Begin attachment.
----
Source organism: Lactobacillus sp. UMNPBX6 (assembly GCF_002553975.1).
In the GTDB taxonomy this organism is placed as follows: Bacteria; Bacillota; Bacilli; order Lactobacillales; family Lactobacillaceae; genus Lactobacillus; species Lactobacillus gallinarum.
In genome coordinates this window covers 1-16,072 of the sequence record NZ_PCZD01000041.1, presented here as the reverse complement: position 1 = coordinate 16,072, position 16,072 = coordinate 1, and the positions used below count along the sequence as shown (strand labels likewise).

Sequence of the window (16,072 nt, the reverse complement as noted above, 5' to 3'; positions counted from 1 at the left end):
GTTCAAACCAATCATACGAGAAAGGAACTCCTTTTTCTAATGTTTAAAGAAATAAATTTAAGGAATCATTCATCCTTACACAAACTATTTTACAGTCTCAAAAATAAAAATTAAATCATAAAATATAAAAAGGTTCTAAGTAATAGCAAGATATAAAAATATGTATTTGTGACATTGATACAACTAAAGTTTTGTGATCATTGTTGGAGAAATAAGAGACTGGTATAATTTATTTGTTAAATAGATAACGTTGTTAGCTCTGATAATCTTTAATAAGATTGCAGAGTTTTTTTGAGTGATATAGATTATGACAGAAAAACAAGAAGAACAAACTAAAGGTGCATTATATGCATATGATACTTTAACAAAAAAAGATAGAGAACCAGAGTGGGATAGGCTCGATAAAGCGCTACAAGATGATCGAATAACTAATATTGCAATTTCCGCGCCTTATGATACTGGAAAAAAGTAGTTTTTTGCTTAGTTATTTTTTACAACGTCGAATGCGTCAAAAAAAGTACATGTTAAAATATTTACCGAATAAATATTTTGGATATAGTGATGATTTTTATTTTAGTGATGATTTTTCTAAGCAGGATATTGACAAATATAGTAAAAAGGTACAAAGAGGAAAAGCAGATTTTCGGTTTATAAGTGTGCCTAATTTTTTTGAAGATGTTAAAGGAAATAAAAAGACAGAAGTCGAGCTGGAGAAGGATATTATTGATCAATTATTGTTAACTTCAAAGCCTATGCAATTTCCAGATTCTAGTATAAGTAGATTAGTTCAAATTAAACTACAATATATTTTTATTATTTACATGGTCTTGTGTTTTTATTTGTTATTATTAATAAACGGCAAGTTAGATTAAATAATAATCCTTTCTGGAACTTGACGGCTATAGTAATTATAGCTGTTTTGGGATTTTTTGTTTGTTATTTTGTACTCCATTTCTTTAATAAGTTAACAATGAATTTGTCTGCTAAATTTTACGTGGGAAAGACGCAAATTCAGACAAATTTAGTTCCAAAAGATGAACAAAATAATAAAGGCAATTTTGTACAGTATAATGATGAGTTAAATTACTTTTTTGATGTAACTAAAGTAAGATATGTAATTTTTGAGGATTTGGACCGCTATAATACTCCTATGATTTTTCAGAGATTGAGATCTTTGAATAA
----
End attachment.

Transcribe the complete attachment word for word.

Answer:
Source organism: Lactobacillus sp. UMNPBX6 (assembly GCF_002553975.1).
In the GTDB taxonomy this organism is placed as follows: Bacteria; Bacillota; Bacilli; order Lactobacillales; family Lactobacillaceae; genus Lactobacillus; species Lactobacillus gallinarum.
In genome coordinates this window covers 1-16,072 of the sequence record NZ_PCZD01000041.1, presented here as the reverse complement: position 1 = coordinate 16,072, position 16,072 = coordinate 1, and the positions used below count along the sequence as shown (strand labels likewise).

Sequence of the window (16,072 nt, the reverse complement as noted above, 5' to 3'; positions counted from 1 at the left end):
GTTCAAACCAATCATACGAGAAAGGAACTCCTTTTTCTAATGTTTAAAGAAATAAATTTAAGGAATCATTCATCCTTACACAAACTATTTTACAGTCTCAAAAATAAAAATTAAATCATAAAATATAAAAAGGTTCTAAGTAATAGCAAGATATAAAAATATGTATTTGTGACATTGATACAACTAAAGTTTTGTGATCATTGTTGGAGAAATAAGAGACTGGTATAATTTATTTGTTAAATAGATAACGTTGTTAGCTCTGATAATCTTTAATAAGATTGCAGAGTTTTTTTGAGTGATATAGATTATGACAGAAAAACAAGAAGAACAAACTAAAGGTGCATTATATGCATATGATACTTTAACAAAAAAAGATAGAGAACCAGAGTGGGATAGGCTCGATAAAGCGCTACAAGATGATCGAATAACTAATATTGCAATTTCCGCGCCTTATGATACTGGAAAAAAGTAGTTTTTTGCTTAGTTATTTTTTACAACGTCGAATGCGTCAAAAAAAGTACATGTTAAAATATTTACCGAATAAATATTTTGGATATAGTGATGATTTTTATTTTAGTGATGATTTTTCTAAGCAGGATATTGACAAATATAGTAAAAAGGTACAAAGAGGAAAAGCAGATTTTCGGTTTATAAGTGTGCCTAATTTTTTTGAAGATGTTAAAGGAAATAAAAAGACAGAAGTCGAGCTGGAGAAGGATATTATTGATCAATTATTGTTAACTTCAAAGCCTATGCAATTTCCAGATTCTAGTATAAGTAGATTAGTTCAAATTAAACTACAATATATTTTTATTATTTACATGGTCTTGTGTTTTTATTTGTTATTATTAATAAACGGCAAGTTAGATTAAATAATAATCCTTTCTGGAACTTGACGGCTATAGTAATTATAGCTGTTTTGGGATTTTTTGTTTGTTATTTTGTACTCCATTTCTTTAATAAGTTAACAATGAATTTGTCTGCTAAATTTTACGTGGGAAAGACGCAAATTCAGACAAATTTAGTTCCAAAAGATGAACAAAATAATAAAGGCAATTTTGTACAGTATAATGATGAGTTAAATTACTTTTTTGATGTAACTAAAGTAAGATATGTAATTTTTGAGGATTTGGACCGCTATAATACTCCTATGATTTTTCAGAGATTGAGATCTTTGAATAA